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Ireland with Kids

Almost all of my blogs are oriented towards adults. Ireland with children is a different experience, but still very enjoyable for all. This blog is a summary of my experiences with my grandsons and other under-18’s touring around Ireland. This is a tough blog to generalize since I don’t have current experience with young granddaughters that probably see things differently than grandsons. Additionally, the interests of children can vary significantly even at the same age.


Fooling Around at Dublinia

My grandsons are very curious and smart (of course, they’re my grandsons 😉), and enjoy different types of transportation and sports. Other children may be interested in animals like horses, sheep, etc. or other areas like dance and music. You’ll have to keep this in mind when planning your trip. Additionally, during your trip try to be looking for things along the way that would interest your (grand)children. First, I'll generally talk about a few areas to consider when planning your Irish tour with kids, and then I’ll list a few places where I’ve had success with the under 18 crowd.


Pubs and Kids are NOT mutually exclusive. Children are welcome in most pubs at the appropriate times. The general rule of thumb: if the pub is serving food, then the children are welcome (until about 9 pm). Later teenagers (15-17 year olds) will usually not be asked to leave a pub at 9 pm as long as they are with their parents and are not drinking and are not obvious.

Many pubs have an “early” music session and Sunday afternoon is a popular time for a Trad session in many pubs. These are perfect times for the younger crowd.


Almost every restaurant has a children's menu, even the pubs serving food. The favorites for my grandsons were chicken goujons (chicken fingers or strips). Milk is a very popular beverage at meals, even for adults, and Mi Wadi is widely available.

Scenic Sights

The scenic sights are usually a hit with the 5-18’s. They usually enjoy the sights as much as the adults. My grandsons particularly liked the sights if combined with some form of “new” transport, like a boat ride to the Cliffs of Moher or a ferry ride to Inishmore.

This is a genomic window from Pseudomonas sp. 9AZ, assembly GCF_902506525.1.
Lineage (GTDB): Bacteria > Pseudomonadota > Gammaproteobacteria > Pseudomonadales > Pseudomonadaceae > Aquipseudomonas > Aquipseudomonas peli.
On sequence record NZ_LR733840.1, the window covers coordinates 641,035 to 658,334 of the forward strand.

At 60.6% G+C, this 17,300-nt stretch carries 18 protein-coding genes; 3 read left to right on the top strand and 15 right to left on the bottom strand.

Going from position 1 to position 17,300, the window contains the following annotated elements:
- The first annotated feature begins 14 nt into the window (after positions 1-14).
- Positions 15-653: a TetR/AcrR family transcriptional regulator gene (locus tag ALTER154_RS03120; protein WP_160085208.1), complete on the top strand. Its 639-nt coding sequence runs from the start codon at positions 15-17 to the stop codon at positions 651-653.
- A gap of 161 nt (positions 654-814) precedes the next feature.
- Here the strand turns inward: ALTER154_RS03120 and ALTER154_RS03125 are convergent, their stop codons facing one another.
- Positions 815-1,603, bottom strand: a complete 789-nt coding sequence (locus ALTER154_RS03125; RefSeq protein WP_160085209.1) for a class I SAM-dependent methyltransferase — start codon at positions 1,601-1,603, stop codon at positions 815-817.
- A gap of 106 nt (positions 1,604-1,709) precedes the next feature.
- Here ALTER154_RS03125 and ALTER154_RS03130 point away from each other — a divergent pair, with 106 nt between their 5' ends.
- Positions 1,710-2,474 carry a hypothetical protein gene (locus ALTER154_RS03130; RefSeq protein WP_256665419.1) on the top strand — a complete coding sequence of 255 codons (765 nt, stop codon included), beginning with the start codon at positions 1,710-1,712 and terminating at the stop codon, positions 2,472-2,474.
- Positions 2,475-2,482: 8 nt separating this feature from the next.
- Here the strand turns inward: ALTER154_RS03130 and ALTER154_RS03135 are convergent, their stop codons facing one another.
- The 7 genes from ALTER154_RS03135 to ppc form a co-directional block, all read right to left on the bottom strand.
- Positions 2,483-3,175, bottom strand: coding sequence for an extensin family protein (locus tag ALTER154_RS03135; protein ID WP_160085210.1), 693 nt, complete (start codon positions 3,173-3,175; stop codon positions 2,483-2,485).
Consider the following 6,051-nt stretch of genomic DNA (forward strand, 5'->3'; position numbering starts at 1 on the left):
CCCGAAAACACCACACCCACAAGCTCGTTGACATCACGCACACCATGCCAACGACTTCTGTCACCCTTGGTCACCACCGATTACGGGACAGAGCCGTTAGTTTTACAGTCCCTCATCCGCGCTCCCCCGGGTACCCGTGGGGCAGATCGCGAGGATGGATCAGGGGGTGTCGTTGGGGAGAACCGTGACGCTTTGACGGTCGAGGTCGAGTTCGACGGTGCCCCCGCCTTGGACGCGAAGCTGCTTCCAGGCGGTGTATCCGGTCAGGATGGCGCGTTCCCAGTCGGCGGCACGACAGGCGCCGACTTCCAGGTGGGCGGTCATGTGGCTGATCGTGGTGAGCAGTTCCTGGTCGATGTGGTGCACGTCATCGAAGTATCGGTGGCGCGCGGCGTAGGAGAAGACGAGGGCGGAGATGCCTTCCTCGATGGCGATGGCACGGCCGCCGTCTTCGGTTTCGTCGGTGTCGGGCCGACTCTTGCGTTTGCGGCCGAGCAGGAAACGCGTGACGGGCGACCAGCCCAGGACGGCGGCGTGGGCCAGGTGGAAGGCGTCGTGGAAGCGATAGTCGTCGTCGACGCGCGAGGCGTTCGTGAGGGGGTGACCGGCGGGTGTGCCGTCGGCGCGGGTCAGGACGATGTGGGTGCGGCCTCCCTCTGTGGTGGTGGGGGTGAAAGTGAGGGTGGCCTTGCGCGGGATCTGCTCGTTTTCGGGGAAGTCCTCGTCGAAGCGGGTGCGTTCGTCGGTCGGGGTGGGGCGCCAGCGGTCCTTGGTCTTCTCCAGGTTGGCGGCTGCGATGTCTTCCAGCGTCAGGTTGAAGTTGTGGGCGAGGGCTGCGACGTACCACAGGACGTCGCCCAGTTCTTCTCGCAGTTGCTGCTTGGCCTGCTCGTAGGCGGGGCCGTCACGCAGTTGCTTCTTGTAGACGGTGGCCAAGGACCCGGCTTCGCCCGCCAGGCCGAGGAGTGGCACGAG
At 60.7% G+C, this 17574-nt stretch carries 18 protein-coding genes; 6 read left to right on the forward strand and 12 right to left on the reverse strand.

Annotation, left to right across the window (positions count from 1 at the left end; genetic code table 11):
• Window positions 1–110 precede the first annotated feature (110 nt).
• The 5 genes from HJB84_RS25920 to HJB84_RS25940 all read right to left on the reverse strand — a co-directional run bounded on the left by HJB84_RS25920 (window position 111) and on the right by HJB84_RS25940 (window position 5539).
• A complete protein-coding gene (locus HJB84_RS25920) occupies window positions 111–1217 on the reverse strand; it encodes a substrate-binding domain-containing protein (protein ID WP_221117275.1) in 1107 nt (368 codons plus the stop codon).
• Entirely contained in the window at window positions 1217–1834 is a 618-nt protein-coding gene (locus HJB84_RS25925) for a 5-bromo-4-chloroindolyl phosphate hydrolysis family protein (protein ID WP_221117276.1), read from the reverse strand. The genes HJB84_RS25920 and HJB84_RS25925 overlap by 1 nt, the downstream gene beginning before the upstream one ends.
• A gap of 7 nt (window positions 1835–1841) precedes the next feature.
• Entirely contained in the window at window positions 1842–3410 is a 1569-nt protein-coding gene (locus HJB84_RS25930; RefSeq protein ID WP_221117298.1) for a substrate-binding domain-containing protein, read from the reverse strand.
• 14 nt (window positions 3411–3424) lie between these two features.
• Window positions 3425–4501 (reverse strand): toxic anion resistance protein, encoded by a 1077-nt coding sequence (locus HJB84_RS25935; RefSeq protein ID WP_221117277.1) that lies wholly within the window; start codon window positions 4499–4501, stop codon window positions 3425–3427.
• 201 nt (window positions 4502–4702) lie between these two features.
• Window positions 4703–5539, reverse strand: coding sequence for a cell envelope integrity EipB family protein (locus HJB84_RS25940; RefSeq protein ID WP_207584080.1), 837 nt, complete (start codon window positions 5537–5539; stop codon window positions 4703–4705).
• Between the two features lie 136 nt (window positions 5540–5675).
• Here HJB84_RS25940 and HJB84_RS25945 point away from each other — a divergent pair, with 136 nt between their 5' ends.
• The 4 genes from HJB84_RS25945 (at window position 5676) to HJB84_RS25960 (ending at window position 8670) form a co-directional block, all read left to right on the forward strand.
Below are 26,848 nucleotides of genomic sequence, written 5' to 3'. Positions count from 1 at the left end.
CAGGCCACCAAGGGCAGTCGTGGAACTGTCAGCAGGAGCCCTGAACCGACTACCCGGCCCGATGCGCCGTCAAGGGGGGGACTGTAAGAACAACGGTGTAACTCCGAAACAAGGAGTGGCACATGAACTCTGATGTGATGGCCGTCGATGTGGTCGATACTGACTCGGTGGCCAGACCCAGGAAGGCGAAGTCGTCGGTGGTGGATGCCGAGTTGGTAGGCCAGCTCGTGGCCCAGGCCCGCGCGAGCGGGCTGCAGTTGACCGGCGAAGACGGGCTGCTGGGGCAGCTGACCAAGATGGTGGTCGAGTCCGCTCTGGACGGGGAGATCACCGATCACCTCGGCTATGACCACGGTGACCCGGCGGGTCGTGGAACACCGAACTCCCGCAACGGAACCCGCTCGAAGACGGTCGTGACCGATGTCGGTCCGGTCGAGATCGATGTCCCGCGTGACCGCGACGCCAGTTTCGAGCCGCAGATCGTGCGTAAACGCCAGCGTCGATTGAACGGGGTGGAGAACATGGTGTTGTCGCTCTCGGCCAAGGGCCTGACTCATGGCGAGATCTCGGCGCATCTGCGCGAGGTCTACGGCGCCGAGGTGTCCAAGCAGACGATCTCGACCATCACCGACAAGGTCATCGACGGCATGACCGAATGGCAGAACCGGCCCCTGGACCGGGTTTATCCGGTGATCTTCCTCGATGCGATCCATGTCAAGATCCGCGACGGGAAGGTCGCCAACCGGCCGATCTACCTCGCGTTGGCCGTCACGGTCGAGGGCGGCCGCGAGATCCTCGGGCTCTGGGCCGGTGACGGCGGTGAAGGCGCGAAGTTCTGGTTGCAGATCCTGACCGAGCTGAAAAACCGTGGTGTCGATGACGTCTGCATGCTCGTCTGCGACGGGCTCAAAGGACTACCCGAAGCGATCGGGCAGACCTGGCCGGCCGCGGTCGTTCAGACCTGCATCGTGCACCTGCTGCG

General Transport

Kids are always excited by new forms of transportation. All kids like a horse and buggy ride to see Inishmore or a train ride from Dublin to Galway.

Irish Rail Train

The main memory my two older grandsons have of their first trip to Ireland is the day we went to the island of Inishmore. During that day we took a train, a double-decker bus, a ferry, and a carriage ride. I’m not sure how much they remember about Dun Aonghasa, but they can remember almost every detail of our transportation experience getting there.


All the 4-12 year olds (and maybe the adults) are intrigued by the slightly different playground equipment they find in Ireland compared to North America, and the younger kids may find it intriguing to talk and play with the Irish kids. So, keep your eyes open for playgrounds.


In Ireland there are several sports that are not readily seen in the US. The most Irish would be the Gaelic Athletic Association (GAA) sports. The admission to any of these matches is pretty reasonable by US standards and the matches usually occur almost all Saturdays and Sundays.

The age of the participants will vary depending on which pitch you choose to visit. The two sports are both "amateur" and there are teams from about the kindergarten level to the Seniors with some players over 30. There are County teams that have an All Ireland Finals Match in August or September. The Club teams have an All Ireland Finals Match on St. Patrick's Day. The “home” of the GAA is at Croke Park in Dublin where the Dublin Seniors team plays their home matches and also where the All Ireland finals are contested.

I've previously done a blog on the Gaelic Sports of Hurling and Gaelic Football (a cross between soccer and hurling with a little bit of Volleyball thrown in).

Rugby is also very popular. There are four provincial teams (Connacht, Muenster, Leinster and Ulster) and during an international tournament there is the Irish National team that usually plays their home games at the Aviva stadium in Dublin.

Hiking and Cycling

Depending on the age and the stamina of your children, hiking may be a great way of seeing Ireland and the sights. There are several places to hike that vary from very easy to pretty difficult (for this over 60 guy).

Family Hiking on Inishmore

Ireland has pushed to build “green ways” throughout the country. A green way is a “hike and bike trail” in the US. Bikes of all sizes are available to rent at a reasonable price at several points along the route and can be rented one way. As an added incentive there are usually places to stop for a “treat” along the path. Many times the trails let you see some of the most scenic parts of the area that can't be seen by car or bus.